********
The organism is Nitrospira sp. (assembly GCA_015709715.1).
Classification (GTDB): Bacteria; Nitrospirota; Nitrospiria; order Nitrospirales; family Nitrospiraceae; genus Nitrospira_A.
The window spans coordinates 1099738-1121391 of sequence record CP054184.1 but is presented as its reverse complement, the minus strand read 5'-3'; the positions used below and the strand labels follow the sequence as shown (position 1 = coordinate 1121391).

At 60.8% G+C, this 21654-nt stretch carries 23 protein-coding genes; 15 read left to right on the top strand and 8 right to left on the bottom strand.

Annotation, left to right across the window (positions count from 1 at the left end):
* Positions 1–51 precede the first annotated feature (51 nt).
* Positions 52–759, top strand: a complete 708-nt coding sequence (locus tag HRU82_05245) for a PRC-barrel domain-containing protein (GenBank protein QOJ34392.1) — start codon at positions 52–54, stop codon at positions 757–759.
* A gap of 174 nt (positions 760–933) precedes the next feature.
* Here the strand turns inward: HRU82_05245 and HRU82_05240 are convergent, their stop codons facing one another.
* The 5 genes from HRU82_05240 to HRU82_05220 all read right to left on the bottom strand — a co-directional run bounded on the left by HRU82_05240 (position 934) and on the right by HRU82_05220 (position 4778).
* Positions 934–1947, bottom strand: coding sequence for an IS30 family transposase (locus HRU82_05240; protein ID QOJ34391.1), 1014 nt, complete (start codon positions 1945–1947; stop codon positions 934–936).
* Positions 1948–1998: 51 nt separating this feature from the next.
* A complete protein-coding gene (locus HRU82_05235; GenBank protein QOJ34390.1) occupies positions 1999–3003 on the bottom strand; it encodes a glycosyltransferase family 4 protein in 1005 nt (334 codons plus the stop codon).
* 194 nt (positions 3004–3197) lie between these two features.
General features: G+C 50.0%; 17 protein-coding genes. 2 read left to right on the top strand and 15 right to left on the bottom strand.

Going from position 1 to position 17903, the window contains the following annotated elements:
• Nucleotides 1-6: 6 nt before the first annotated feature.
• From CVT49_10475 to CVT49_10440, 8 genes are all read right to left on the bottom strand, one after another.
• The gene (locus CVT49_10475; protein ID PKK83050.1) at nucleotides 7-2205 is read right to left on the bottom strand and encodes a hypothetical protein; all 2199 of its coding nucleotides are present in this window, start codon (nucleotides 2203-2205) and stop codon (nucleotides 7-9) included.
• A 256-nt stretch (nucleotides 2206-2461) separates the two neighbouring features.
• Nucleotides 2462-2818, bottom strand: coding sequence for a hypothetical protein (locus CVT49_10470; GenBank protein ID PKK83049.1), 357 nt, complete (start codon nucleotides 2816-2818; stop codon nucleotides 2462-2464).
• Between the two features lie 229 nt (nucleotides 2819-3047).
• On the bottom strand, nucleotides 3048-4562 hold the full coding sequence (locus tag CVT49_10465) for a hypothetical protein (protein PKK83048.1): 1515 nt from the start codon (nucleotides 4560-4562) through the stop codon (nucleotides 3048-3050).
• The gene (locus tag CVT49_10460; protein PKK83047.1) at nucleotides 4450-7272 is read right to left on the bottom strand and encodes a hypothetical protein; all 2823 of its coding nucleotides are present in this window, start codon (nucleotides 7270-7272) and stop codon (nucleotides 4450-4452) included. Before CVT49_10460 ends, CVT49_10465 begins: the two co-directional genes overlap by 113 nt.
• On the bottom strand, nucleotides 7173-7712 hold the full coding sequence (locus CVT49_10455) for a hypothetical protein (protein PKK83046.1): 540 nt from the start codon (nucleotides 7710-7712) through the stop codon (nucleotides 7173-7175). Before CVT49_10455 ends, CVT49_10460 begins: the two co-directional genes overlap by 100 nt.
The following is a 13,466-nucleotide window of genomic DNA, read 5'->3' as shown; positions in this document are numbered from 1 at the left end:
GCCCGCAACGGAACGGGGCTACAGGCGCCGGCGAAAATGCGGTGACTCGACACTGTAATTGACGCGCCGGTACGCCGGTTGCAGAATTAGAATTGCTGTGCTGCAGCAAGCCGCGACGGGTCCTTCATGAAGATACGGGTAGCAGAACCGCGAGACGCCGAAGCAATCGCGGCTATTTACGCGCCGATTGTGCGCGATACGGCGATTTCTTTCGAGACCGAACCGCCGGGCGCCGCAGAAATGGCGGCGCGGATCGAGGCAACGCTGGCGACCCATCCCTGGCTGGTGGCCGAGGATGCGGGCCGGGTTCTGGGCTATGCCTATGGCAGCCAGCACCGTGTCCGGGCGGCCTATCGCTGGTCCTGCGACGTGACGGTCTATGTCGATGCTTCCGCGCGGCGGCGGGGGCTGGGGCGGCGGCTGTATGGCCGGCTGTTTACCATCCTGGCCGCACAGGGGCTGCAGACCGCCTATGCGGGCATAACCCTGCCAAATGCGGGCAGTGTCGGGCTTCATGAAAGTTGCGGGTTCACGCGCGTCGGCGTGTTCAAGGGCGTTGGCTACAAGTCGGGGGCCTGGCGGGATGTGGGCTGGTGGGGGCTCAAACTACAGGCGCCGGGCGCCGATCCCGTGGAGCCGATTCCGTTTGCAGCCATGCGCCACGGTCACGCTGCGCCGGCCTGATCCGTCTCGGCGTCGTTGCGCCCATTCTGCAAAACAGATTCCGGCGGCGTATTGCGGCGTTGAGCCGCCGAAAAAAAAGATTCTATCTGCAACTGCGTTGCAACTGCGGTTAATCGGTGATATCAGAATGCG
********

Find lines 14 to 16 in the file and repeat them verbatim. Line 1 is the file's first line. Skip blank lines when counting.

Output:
* 194 nt (positions 3004–3197) lie between these two features.
General features: G+C 50.0%; 17 protein-coding genes. 2 read left to right on the top strand and 15 right to left on the bottom strand.

Going from position 1 to position 17903, the window contains the following annotated elements: